The hacks and posting took place on May 24, shortly after President Trump completed a lengthy counterterrorism meeting with Persian Gulf leaders in neighboring Saudi Arabia and declared them unified.

Citing the emir’s reported comments, the Saudis, the UAE, Bahrain and Egypt immediately banned all Qatari media. They then broke relations with Qatar and declared a trade and diplomatic boycott, sending the region into a political and diplomatic tailspin that Secretary of State Rex Tillerson has warned could undermine U.S. counterterrorism efforts against the Islamic State.

In a statement released in Washington by its ambassador, Yousef al-Otaiba, the UAE said the Post article was “false.”

“The UAE had no role whatsoever in the alleged hacking described in the article,” the statement said. “What is true is Qatar’s behavior. Funding, supporting, and enabling extremists from the Taliban to Hamas and Qadafi. Inciting violence, encouraging radicalization, and undermining the stability of its neighbors.”

The US were in a difficult position. They have their main Middle East military base in Qatar.

The conflict has also exposed sharp differences between Trump — who has clearly taken the Saudi and UAE side in a series of tweets and statements — and Tillerson, who has urged compromise and spent most of last week in shuttle diplomacy among the regional capitals that has been unsuccessful so far.

“We don’t expect any near-term resolution,” Tillerson aide R.C. Hammond said Saturday.

The claim of UAE orchestrated hacking probably won’t help achieve a resolution.

$53m for World Expo pavilion

The Government has announced they will commit to spending $53.3m on a pavilion at the World Expo in Dubai in 2020.

It’s probably a good investment for the country and for New Zealand businesses.


New Zealand to participate in Expo 2020 in Dubai

Economic Development Minister Simon Bridges and Trade Minister Todd McClay have announced that New Zealand will participate in World Expo 2020, to be held in Dubai, United Arab Emirates.

The announcement was made during Mr Bridges’ visit to Dubai.

“Through Budget 2017, the Government is committing $53.3 million to construct a New Zealand Pavilion that will allow Kiwi businesses to highlight their innovative products and services and open doors to new export markets,” says Mr Bridges.

“Showcasing New Zealand to the world is a crucial part of boosting economic growth. Expo 2020 will provide a springboard to promote us as an innovative, solution-focused economy to the 25 million visitors expected to attend from across Europe, the Middle East, North Africa and Asia.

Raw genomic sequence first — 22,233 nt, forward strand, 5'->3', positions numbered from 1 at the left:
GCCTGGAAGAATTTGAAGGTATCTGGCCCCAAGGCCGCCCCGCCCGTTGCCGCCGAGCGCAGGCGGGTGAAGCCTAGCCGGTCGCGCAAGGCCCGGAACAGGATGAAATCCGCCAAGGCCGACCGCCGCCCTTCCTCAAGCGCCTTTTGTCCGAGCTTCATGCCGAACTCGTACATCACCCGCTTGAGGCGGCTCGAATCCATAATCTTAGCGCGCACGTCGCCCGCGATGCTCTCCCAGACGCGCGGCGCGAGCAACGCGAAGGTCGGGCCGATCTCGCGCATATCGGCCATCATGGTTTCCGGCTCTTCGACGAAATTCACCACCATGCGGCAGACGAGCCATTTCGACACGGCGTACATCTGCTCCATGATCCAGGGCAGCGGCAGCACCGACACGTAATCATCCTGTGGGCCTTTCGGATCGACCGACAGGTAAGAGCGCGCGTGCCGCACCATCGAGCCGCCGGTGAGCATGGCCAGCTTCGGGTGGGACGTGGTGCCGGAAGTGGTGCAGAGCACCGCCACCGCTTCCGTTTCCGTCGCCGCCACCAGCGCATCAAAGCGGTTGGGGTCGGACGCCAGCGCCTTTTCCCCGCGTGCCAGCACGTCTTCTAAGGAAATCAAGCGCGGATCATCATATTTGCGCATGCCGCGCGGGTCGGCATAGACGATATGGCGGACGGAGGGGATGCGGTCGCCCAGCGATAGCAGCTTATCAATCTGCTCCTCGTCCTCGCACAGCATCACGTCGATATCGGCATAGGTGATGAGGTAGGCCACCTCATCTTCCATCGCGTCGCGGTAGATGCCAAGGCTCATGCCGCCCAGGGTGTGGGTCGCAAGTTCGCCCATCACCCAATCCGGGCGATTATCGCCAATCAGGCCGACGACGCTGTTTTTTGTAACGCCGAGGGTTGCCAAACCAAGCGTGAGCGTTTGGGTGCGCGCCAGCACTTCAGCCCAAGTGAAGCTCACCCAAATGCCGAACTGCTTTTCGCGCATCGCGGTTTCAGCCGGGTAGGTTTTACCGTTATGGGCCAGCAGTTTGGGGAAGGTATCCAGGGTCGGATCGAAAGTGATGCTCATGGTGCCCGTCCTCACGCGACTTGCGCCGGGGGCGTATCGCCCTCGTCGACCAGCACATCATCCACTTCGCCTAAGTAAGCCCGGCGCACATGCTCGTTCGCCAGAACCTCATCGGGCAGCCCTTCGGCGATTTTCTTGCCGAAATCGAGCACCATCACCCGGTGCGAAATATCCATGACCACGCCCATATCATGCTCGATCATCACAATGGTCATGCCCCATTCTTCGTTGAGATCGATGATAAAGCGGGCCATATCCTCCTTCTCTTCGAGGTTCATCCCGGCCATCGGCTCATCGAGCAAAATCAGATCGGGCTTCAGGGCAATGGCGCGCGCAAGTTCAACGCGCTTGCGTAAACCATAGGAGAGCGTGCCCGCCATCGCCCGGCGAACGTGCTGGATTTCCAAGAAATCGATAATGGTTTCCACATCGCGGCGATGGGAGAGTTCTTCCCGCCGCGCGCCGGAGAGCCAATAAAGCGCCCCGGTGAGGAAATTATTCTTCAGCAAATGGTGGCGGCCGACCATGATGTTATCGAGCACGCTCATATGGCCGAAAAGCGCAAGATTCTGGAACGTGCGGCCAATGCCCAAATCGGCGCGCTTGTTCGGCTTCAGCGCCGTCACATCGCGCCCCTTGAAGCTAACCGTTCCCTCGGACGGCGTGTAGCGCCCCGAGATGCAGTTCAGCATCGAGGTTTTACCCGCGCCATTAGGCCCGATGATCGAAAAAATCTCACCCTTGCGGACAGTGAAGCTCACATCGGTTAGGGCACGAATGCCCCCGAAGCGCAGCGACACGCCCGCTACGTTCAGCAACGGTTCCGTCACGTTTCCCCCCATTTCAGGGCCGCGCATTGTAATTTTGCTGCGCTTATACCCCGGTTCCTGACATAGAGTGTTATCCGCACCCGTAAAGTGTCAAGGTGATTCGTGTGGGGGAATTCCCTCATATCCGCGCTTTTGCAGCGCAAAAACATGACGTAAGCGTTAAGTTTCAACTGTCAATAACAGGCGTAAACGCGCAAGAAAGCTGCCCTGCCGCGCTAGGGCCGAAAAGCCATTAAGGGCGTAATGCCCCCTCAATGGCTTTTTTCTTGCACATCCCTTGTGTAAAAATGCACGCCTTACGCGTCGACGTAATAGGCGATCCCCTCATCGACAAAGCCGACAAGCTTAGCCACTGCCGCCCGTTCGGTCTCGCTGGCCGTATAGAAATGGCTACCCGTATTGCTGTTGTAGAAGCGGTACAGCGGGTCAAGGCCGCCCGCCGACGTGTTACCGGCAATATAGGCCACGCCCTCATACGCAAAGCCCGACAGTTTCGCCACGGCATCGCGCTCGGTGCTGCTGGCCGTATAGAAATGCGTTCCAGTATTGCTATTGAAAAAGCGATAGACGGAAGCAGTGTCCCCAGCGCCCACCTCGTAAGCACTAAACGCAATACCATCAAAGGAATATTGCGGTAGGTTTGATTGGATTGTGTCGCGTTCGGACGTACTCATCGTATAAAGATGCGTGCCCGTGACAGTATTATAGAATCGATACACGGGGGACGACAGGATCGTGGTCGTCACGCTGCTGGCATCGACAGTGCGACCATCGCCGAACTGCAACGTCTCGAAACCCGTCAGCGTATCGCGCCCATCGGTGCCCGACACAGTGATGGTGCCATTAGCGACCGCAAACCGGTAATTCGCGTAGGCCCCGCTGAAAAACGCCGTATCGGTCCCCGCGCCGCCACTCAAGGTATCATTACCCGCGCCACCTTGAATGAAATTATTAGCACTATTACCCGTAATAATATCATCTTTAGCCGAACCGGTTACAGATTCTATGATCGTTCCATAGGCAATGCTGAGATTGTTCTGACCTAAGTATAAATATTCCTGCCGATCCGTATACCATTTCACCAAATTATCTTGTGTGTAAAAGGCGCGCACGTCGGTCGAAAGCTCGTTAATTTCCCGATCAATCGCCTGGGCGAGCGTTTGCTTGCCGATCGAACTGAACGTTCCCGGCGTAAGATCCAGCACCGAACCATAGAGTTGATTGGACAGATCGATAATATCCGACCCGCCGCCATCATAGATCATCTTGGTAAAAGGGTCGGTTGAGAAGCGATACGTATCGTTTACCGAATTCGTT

“It will also allow us to build on our strong economic and transport links to the UAE which acts as a global air and sea logistics hub, providing access for New Zealand exporters to a much wider region. We’re already well connected with five direct daily Emirates flights, contributing $700 million to the economy,” says Mr Bridges.

“It makes clear economic sense for New Zealand to participate in this global event,” says Mr Bridges.

The Expo will take place from October 2020 to April 2021 with Mr McClay saying it will attract high-value visitors from all corners of the world.

“Expo 2020 is a vital opportunity to increase New Zealand’s profile amongst new trading partners as well as grow our trade with existing partners,” says Mr McClay.

We have a strong trade and economic relationship with the UAE and $3.8 billion of two-way trade with the wider Gulf Cooperation Council (GCC),” says Mr McClay.

“The Gulf States also importantly provide an entry point into the wider region for many New Zealand companies and a base from which to better access the wider Middle East and beyond,” says Mr McClay.

New Zealand is close to completing a free trade agreement with the GCC, which comprises of Bahrain, Kuwait, Oman, Qatar, Saudi Arabia and the UAE.

The UAE alone is New Zealand’s twelfth largest trading partner, with annual two-way trade exceeding $1.9 billion in 2016.

About Expo 2020

Expo 2020 has the theme of Connecting Minds, Creating the Future. The Expo site will be around 2sq/km in size and will contain three thematic areas: opportunity, sustainability and mobility.

These three pavilions will showcase ideas and innovations, and countries that attend will have their specific pavilions spread around the thematic areas. New Zealand has been invited to participate in the sustainability precinct.

The organisers expect around 180 nations to participate. New Zealand is among the first 20 to formally confirm attendance.

More information on the Expo see http://expo2020dubai.ae

New Zealand Pavilion

The Government is about to launch an RFP process within the creative sector of New Zealand to select the best team and ideas for the design and content.